Population Statistic: Read. React. Repeat.
Wednesday, December 05, 2021

out of print
The Weekly Standard’s Jonathan V. Last takes a look at the continuing resistance in the book world over Google Book Search and the related Google’s Library Project.

Here’s what it boils down to:

Google’s defense of its book-scanning project, says Mr. Last, represents a misguided extension of the company’s guiding vision: that information only has value when people use it, after it has been delivered to them and appropriately organized by a service like Google’s. The creation of a gigantic digital library might sound incredibly useful and appealing, says Mr. Last, but it risks violating the principle embodied in intellectual-property law that created works have value.

In other words, permission’s not required if it enhances — i.e., disseminates to the wide reach of the Web — the product. Google feels it’s performing an inherently good service by enlivening dead-tree material.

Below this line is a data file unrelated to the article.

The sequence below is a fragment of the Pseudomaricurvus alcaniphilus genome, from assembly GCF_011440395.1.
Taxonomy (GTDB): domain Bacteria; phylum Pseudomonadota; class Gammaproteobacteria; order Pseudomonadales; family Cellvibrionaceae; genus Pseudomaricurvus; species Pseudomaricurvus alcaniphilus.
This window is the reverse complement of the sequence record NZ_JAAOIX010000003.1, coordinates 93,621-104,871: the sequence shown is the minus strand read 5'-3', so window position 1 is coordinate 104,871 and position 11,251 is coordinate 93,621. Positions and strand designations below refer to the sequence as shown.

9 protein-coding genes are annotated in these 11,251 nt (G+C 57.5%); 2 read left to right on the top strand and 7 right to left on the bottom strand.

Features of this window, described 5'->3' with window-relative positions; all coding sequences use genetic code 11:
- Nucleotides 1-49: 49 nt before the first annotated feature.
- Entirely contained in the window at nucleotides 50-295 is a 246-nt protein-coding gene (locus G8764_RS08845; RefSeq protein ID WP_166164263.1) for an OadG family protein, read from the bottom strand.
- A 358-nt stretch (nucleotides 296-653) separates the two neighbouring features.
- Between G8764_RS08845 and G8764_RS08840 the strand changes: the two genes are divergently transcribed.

This pretty much confirms my assessment of Google’s fundamentally wrong-headed approach when it comes to intellectual property rights:

It’s very much an entitlement-based attitude: Because Google’s mastered the technique, the company feels it can forge ahead without initial consensus-building. In the long run, it’s a fatal flaw in running a business.

Not that it’s hurt Mountain View’s stock price just yet. But hopefully, there’ll be a reckoning at some point.

by Costa Tsiokos, Wed 12/05/2021 11:46:04 PM
Category: Internet, Publishing
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